How it started
I got involved in developing and hosting websites when I was pretty young. Surprisingly I’ve managed to save copies of almost everything I’ve ever written. The earliest sites actually run best still because they have the fewest dependencies.
My first website was a flash game website which never made it online, it was an HTML website which I distributed to some friends on rewritable CD-Rom discs. At the time my internet home was dial-up with a 56k modem and we only had one phone line. I could only get on for brief periods.
I started this project learning how to save copies of web pages, but the problem with a saved website is that links don’t work without internet. And I wanted the links to work, I wanted to simulate the being online. So I created my own website and embedded all of the content I wanted.
In order to do this I’d save a bunch of web pages and then I’d take them apart and put them back together to create a website! It worked out alright!
Some of the files from this website are dated 2002, so I think I was probably 7 or 8 years old. I got into Flash development for a while after this and built a few other sites that also never went online.
And then we got broadband
I got broadband sometime around highschool and quickly got into online gaming. I built a fan website which turned out be my first domain registration on Mar 21, 2008. knowhalo.com.
This site went through many-many iterations, and miraculously I can’t find any decent screenshots. If I find some I’ll post them. At some point or another it ran Joomla, Drupal, phpBB, and probably a half dozen other content management systems.
To build that website I needed website hosting and being jobless I went with a free webhost named 110mb.com. The 110mb website is long gone but the service gave extremely basic free hosting with 110mb of storage for free. It was also a Post2Host service which meant that if you were an active member of the community forum they would give you additional “free” upgrades.
In a couple of years I outgrew this free sandbox and paid for a virtual private server (VPS).
My own (virtual) server!
With a VPS I had more processing power then I needed so I started sharing resources with other forum members who also needed more resources then the free hosting service provided. A few of them even started paying me so I bought a new domain, welfarehost.com on June 20, 2009 and started a free and paid web service.
I still think Welfare Host is a kinda clever name, it was a web host that gave free hosting to anyone who needed it and as it turns out a lot of folks needed it. At one point there were around 1000 websites hosted on it for free and all of that hosting managed to be supported by a few dozen that upgraded to paid accounts.
it was a web host that gave free hosting to anyone who needed it
My goal had been to create a service with enough users that I could have a few websites hosted for free. And I succeeded in that goal, I didn’t pay for hosting for years. I actually exceeded that goal and was paid for hosting that I also used.
This project kept expanding and at some point someone pointed out that they didn’t like the sound of being on and paying for welfare so I changed names and bought chemicalservers.com on Jan 30, 2010.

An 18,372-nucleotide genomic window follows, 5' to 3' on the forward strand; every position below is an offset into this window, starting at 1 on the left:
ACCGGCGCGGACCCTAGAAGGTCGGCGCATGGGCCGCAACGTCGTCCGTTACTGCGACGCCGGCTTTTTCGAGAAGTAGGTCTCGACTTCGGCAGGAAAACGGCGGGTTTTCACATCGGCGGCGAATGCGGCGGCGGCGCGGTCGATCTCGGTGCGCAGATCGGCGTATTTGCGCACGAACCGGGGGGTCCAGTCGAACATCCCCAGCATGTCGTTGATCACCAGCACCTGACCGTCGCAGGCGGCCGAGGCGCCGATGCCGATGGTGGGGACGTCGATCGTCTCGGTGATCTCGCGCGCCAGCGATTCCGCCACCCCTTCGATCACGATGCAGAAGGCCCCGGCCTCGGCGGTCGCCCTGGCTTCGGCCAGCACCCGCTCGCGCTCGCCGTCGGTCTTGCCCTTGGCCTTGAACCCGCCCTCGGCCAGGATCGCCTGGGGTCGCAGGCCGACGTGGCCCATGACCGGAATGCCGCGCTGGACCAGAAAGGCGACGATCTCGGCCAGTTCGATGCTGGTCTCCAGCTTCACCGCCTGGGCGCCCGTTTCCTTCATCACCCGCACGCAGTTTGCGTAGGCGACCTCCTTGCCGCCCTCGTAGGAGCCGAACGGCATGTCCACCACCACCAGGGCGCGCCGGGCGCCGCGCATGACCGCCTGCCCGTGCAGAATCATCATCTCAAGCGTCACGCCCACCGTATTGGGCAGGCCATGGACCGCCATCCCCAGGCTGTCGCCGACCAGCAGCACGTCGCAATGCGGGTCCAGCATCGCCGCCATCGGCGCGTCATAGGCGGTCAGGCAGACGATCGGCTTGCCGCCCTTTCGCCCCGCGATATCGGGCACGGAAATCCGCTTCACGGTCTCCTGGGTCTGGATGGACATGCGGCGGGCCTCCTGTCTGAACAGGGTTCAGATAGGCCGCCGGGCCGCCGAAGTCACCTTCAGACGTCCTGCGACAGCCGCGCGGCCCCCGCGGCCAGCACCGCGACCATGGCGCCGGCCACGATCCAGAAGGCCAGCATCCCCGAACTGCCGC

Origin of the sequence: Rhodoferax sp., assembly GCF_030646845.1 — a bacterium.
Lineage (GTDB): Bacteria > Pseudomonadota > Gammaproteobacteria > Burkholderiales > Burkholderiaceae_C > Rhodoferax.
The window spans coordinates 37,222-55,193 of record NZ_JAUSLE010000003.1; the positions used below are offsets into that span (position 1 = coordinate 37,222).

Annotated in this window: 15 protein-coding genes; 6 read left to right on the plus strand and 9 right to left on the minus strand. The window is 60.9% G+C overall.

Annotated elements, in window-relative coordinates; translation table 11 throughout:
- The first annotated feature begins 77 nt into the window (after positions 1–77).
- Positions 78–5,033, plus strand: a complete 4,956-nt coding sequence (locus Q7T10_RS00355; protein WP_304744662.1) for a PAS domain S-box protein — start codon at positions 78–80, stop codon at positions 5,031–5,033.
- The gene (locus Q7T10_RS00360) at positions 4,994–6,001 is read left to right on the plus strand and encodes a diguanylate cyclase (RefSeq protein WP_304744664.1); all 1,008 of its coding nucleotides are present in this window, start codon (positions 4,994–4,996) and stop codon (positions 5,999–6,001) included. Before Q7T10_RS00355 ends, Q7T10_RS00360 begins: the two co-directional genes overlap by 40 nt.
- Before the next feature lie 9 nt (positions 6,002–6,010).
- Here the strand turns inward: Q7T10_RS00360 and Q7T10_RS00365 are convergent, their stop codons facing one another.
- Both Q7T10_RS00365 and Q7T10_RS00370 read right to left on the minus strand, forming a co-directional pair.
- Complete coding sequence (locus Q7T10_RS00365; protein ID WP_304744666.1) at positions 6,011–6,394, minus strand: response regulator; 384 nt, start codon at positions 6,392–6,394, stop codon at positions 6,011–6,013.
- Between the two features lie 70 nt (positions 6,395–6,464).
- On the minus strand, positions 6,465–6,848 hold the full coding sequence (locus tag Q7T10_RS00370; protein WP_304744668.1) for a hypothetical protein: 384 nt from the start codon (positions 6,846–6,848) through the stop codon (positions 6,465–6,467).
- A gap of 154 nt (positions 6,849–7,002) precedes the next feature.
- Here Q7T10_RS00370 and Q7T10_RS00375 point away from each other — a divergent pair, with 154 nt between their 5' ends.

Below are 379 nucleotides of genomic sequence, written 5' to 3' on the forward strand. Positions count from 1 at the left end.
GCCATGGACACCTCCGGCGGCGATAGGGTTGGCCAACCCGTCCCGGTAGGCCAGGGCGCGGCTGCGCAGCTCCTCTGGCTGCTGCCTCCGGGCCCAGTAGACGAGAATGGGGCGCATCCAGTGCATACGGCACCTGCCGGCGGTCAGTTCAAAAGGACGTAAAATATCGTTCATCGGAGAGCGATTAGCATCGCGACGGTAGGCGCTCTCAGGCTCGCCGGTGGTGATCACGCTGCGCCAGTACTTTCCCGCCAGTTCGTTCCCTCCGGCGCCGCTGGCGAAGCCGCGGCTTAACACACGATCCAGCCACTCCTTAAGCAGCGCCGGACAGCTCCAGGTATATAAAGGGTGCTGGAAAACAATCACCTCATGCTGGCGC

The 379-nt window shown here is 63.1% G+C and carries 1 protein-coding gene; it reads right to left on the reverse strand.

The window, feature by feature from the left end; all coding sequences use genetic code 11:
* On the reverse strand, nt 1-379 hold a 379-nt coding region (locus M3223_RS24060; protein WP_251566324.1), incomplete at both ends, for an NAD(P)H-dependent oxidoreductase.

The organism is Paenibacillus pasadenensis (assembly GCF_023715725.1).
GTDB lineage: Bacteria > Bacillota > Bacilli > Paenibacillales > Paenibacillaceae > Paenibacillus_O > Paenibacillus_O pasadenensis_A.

This site or one of many variations stayed live for several years. I worked on it in the evenings after school and at night when I probably have been sleeping. At it’s height it has a few thousand users and quite a few paying ones.
All told, by selling hosting in highschool I probably made a couple thousand dollars. But I wasn’t keeping spreadsheets yet at that age so it’s impossible to say.
Working for a Web Host
After I graduated High School in 2011 I moved and started at [Old Dominion University[(https://odu.edu/). I also got a part time job at InMotionHosting as a support rep. When I started there I closed down ChemicalServers as a paid service and converted it be a free user only service so that I wouldn’t have any conflicts of interest with my new employer.
Working at InMotion was a perfect job for me at the time. I already knew all of the ins and outs of linux web servers so it was a breeze. I wound up being their youngest hire and stayed for about 3 years.
I already knew all of the ins and outs of linux web servers so it was a breeze
I never would have gotten this job without prior experience and that experience came from working on ChemicalServers. With that experience I was able to push the limits of the job and was often a top performer. I was independent at 18, paying for school without taking on debt. Such a stellar gig.
Fast Forward to 2020
It’s been 11 since I bought welfarehost.com and found my first users and although I let that domain expire long ago the project persisted as chemicalservers.com. Until this year. Because of the pandemic I’ve had time to revisit old projects and tidy them up and in this case it’s time to close the chapter.
Last month I contacted the last dozen users that were still hosting sites and helped them migrate to other services. With that done, and no more users relying on me I’m planning to let the domain (chemicalservers.com) expire on January 30, 2021.
These projects and the experiences from them over the last decade have taught me more then any education or job and I can’t imagine my life today without it. To all the friends, family, coworkers, users, and customers who were some part of this along the way. Thank you.